This talk is based on a new book authored by Sonny Shiu-Hing Lo, Steven Hung, and Jeff Loo. The book, entitled China’s New United Front Work in Hong Kong: penetrative politics and its implications, explores the dynamics of China’s new united front work in Hong Kong. Mainland Chinese penetrative politics can be seen in the activities of local pro-Beijing political parties, clans and neighborhood associations, labour unions, women and media organizations, district federations, and some religious groups. However, united front work in the educational and youth sectors of civil society has encountered strong resistance because many Hong Kong people are post-materialistic and uphold their core values of human rights, the rule of law and transparency. China’s new united front work in Hong Kong has been influenced by its domestic turn toward “hard” authoritarianism, making Beijing see Hong Kong’s democratic activists and radicals as political enemies. Hong Kong’s “one country, two systems” is drifting toward “one country, two mixed systems” with some degree of convergence. Yet, Taiwan and some foreign countries have seen China’s united front work as politically destabilizing and penetrative.
Sonny Lo is Professor of Politics at the School of Continuing and Professional Education, University of Hong Kong (HKU SPACE). He received his Bachelor degree (Specialized Honors) in political science at York University, Master degree in political science from the University of Waterloo and PhD in political science at University of Toronto. Before joining HKU SPACE in December 2016, he taught at the Education University of Hong Kong, University of Waterloo, University of Hong Kong, Hong Kong University of Science and Technology, Murdoch University, Hong Kong Lingnan College and the University of East Asia, Macau. He is the author of eleven single-authored books, including The Politics of Policing in Greater China (Palgrave 2016), The Politics of Controlling Organized Crime in Greater China (Routledge 2015), Hong Kong’s Indigenous Democracy (Palgrave 2015), The Politics of Crisis Management in China: The Sichuan Earthquake (Lexington 2014), Competing Chinese Political Visions (Praeger 2010), The Politics of Cross-Border Crime in Greater China (M. E. Sharpe 2009), The Dynamics of Beijing-Hong Kong Relations (Hong Kong University Press 2008), Political Change in Macao (Routledge 2008 and First Class Prize from the Macau Foundation 2009), Governing Hong Kong (Nova Science 2001), The Politics of Democratization in Hong Kong (Macmillan 1997), and Political Development in Macau (Chinese University Press 1995).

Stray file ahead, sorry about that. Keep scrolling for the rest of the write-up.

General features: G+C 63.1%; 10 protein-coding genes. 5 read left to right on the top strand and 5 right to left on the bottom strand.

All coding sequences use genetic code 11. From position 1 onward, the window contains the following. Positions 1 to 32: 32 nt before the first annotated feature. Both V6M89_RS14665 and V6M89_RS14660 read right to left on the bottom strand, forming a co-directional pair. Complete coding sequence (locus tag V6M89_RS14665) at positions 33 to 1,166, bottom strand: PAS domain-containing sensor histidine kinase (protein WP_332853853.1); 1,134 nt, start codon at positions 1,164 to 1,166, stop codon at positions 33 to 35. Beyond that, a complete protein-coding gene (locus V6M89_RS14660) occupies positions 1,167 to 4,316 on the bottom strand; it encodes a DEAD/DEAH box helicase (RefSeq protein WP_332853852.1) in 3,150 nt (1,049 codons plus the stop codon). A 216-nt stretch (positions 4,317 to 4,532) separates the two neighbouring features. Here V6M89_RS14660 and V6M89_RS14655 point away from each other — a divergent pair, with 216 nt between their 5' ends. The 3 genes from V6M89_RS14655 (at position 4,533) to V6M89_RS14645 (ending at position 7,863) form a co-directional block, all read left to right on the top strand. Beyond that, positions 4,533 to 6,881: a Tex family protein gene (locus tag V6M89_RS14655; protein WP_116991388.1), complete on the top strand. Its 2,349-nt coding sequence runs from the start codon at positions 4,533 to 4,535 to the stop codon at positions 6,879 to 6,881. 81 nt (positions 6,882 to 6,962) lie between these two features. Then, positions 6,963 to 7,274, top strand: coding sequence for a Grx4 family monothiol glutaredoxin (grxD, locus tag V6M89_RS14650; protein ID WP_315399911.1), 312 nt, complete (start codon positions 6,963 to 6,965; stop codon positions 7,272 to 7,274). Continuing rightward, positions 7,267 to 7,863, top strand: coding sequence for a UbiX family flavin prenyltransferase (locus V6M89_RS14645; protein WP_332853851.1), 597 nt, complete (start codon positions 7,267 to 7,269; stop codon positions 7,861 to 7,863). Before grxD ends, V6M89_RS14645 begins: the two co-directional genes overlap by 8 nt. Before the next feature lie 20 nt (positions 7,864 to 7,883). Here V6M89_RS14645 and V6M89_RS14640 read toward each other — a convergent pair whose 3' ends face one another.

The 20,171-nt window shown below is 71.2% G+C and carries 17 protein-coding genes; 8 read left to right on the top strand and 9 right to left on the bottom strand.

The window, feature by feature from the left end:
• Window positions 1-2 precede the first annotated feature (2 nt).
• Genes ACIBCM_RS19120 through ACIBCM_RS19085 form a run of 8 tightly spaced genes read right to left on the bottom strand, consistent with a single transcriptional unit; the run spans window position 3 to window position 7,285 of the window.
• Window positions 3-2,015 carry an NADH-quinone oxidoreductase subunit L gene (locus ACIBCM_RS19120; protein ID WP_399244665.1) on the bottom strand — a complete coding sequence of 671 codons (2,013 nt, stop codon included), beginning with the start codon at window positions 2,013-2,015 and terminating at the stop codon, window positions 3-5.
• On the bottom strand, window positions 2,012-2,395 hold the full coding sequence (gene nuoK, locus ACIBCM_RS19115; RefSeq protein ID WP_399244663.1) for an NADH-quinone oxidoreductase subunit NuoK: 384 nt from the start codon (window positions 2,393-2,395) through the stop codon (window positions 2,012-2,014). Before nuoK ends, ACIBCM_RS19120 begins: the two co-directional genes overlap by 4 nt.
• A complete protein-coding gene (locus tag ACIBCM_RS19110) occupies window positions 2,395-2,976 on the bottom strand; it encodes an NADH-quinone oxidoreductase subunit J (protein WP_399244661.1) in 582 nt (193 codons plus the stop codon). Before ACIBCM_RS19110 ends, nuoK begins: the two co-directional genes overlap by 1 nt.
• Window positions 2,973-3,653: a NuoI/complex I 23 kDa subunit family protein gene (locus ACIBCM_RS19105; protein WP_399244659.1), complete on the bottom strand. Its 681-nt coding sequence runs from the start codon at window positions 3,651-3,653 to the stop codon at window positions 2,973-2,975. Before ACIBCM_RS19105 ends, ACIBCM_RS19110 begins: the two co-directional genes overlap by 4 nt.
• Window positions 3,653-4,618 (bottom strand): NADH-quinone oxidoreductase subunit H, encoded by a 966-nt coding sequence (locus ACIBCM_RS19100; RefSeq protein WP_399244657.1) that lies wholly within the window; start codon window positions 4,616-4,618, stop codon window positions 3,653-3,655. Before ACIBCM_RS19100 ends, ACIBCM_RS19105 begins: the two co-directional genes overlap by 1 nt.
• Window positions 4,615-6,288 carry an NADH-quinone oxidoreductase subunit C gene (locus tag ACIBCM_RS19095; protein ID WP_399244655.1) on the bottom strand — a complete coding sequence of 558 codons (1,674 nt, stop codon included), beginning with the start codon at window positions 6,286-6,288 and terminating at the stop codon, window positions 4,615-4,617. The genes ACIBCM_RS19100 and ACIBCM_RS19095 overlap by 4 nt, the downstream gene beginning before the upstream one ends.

Lunch will be provided. Please send any dietary restrictions to firstname.lastname@example.org by 15 August 2019.